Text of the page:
I specify the MR16 lamp for task or accent lighting because,
by using different beam spreads, and lower wattages, you can use 20 watt and 35 watt lamps effectively.Check out a 20 watt narrow flood or Spot for over the sink.
Secondly, by using the Halo shallow housing, you get more glare because the lamp approachs the plane of the ceiling, and causes glare.At my age, I need more light, but less glare
So perhaps, the low voltage recessed, with a clear alzak or haze trim would provide a better lighting job, using a VFL or FL lamp.
But a brand you recognize in the MR16 lamp, ie GE or Phillips, and you'll get 4000-5000 hours in life.
Do not but any "chinese" lamp.


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RE: recessed lighting basic question

thanks for the response.
So the housing is shallower because they've moved the bulb down. I've been surfing the net for recessed lighting info for so long that I'm missing the obvious!

Need to digest the other info. thanks.


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RE: recessed lighting basic question

Wildpack, a good post, as I too feel like I am missing something basic, despite reading reams on paper on the topic. I'm in a similar situation, but am getting conflicting advice on what to do. In fact, it's this competing advice that's doing me in.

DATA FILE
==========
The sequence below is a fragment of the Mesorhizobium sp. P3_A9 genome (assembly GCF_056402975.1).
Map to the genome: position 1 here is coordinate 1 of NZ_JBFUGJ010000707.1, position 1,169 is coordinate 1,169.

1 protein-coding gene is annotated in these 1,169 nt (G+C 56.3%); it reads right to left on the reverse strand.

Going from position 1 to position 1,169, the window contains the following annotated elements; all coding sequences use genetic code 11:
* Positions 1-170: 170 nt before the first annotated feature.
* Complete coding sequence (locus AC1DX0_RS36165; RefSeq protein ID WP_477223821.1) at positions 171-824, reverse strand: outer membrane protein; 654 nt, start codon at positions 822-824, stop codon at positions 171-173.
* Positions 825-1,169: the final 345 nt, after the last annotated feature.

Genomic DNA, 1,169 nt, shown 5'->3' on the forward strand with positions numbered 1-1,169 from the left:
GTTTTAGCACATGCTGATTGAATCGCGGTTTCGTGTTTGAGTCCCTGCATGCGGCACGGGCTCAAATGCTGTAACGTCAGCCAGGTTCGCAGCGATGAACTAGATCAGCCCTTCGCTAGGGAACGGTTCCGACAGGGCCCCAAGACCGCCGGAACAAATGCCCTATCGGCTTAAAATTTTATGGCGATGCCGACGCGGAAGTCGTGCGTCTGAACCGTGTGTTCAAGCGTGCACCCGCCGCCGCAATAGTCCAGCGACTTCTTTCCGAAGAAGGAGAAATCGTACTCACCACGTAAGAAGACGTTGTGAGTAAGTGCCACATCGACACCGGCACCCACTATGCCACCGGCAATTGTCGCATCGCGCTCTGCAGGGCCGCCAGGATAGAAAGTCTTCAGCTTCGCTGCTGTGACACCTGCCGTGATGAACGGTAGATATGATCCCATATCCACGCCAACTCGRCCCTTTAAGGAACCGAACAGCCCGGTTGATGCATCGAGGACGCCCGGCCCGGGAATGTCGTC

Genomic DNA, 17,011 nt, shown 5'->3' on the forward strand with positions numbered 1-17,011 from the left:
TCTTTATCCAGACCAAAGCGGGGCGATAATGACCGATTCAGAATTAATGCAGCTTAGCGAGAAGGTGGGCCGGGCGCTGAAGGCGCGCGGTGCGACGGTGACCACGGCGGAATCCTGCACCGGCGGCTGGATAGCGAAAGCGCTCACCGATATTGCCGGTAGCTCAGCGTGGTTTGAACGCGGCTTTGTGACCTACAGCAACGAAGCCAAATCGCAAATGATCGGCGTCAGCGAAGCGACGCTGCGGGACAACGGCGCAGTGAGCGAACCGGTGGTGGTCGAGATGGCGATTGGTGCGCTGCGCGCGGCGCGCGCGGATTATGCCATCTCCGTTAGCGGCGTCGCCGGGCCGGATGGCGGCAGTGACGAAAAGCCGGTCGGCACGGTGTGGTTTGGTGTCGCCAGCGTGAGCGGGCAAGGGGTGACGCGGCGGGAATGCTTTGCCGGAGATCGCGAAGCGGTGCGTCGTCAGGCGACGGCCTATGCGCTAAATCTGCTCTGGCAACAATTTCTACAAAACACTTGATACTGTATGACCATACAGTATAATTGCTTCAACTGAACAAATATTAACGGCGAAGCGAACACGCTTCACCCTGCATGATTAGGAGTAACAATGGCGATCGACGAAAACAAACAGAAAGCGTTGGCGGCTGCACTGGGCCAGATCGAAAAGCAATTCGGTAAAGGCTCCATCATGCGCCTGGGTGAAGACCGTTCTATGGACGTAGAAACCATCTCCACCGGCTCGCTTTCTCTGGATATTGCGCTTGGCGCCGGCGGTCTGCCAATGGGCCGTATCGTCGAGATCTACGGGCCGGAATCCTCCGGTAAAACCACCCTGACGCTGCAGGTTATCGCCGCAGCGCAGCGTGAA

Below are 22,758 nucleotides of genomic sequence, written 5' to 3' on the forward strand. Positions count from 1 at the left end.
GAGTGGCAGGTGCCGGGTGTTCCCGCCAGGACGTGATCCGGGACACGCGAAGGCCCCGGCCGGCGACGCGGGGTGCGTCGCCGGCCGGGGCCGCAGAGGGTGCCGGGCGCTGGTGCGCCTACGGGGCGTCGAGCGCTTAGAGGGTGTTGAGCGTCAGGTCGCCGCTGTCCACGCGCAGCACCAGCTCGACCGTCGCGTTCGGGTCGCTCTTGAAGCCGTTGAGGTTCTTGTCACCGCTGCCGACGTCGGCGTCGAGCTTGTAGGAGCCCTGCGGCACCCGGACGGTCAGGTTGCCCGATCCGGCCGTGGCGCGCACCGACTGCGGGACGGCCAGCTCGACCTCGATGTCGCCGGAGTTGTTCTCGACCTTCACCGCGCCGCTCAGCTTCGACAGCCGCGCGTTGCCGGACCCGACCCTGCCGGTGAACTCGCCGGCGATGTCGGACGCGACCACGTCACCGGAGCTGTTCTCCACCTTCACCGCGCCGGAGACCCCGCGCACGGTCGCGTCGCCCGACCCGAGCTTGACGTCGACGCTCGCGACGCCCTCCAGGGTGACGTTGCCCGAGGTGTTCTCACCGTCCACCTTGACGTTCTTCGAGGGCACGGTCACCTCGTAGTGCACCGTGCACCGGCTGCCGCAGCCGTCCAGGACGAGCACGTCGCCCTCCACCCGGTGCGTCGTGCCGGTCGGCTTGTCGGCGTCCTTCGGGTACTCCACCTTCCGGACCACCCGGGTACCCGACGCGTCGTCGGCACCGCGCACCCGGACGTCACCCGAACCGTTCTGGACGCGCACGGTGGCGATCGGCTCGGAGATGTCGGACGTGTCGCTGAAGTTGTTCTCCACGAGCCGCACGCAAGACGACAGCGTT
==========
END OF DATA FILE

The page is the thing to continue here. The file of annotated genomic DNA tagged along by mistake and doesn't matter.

I'm about to post on my dilemma ... if I get any responses, then there might be something in there to help you, too.


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RE: recessed lighting basic question

Wildpack, I strongly suggest that you go to a good quality lighting design store and get a consultation. I had done loads of Web and other research, and made some casual visits to a few stores, but until yesterday I had not done a "proper" consultation with a lighting designer. I am immensely glad that I did, and while I fully expect this to cost me more in the end, as I will buy from them and they're not cheap, it's worth every cent to me to have a properly and beautifully lit kitchen.

And, I am breathing so much easier now.

Let the experts help you. At a good shop, they'll be happy to do so. And, you'll get all the info you need to make your final decisions.